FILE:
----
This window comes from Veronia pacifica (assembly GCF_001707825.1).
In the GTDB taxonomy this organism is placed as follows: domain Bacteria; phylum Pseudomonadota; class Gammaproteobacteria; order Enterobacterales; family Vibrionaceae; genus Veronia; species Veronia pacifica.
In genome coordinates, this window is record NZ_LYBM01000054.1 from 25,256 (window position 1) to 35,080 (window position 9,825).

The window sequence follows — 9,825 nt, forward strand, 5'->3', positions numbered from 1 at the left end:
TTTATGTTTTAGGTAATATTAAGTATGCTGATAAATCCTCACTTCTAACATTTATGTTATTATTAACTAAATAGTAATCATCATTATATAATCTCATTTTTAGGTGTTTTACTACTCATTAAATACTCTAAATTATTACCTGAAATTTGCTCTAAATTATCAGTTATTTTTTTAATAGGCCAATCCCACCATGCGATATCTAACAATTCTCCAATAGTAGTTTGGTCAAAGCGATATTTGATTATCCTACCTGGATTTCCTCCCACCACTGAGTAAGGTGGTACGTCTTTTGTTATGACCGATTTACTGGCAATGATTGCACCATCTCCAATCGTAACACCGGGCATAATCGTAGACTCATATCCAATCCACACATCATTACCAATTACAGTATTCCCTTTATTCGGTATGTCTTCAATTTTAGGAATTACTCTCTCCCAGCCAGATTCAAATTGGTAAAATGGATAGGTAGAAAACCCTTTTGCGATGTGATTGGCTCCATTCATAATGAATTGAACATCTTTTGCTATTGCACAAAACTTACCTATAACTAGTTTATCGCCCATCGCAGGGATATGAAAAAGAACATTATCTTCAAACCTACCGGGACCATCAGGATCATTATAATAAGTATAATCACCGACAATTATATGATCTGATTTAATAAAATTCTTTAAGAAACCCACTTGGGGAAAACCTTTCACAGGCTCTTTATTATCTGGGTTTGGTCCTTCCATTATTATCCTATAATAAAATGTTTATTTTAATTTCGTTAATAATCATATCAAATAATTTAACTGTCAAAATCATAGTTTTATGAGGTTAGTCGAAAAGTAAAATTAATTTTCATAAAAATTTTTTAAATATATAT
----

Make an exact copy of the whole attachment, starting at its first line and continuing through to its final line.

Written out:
This window comes from Veronia pacifica (assembly GCF_001707825.1).
In the GTDB taxonomy this organism is placed as follows: domain Bacteria; phylum Pseudomonadota; class Gammaproteobacteria; order Enterobacterales; family Vibrionaceae; genus Veronia; species Veronia pacifica.
In genome coordinates, this window is record NZ_LYBM01000054.1 from 25,256 (window position 1) to 35,080 (window position 9,825).

The window sequence follows — 9,825 nt, forward strand, 5'->3', positions numbered from 1 at the left end:
TTTATGTTTTAGGTAATATTAAGTATGCTGATAAATCCTCACTTCTAACATTTATGTTATTATTAACTAAATAGTAATCATCATTATATAATCTCATTTTTAGGTGTTTTACTACTCATTAAATACTCTAAATTATTACCTGAAATTTGCTCTAAATTATCAGTTATTTTTTTAATAGGCCAATCCCACCATGCGATATCTAACAATTCTCCAATAGTAGTTTGGTCAAAGCGATATTTGATTATCCTACCTGGATTTCCTCCCACCACTGAGTAAGGTGGTACGTCTTTTGTTATGACCGATTTACTGGCAATGATTGCACCATCTCCAATCGTAACACCGGGCATAATCGTAGACTCATATCCAATCCACACATCATTACCAATTACAGTATTCCCTTTATTCGGTATGTCTTCAATTTTAGGAATTACTCTCTCCCAGCCAGATTCAAATTGGTAAAATGGATAGGTAGAAAACCCTTTTGCGATGTGATTGGCTCCATTCATAATGAATTGAACATCTTTTGCTATTGCACAAAACTTACCTATAACTAGTTTATCGCCCATCGCAGGGATATGAAAAAGAACATTATCTTCAAACCTACCGGGACCATCAGGATCATTATAATAAGTATAATCACCGACAATTATATGATCTGATTTAATAAAATTCTTTAAGAAACCCACTTGGGGAAAACCTTTCACAGGCTCTTTATTATCTGGGTTTGGTCCTTCCATTATTATCCTATAATAAAATGTTTATTTTAATTTCGTTAATAATCATATCAAATAATTTAACTGTCAAAATCATAGTTTTATGAGGTTAGTCGAAAAGTAAAATTAATTTTCATAAAAATTTTTTAAATATATAT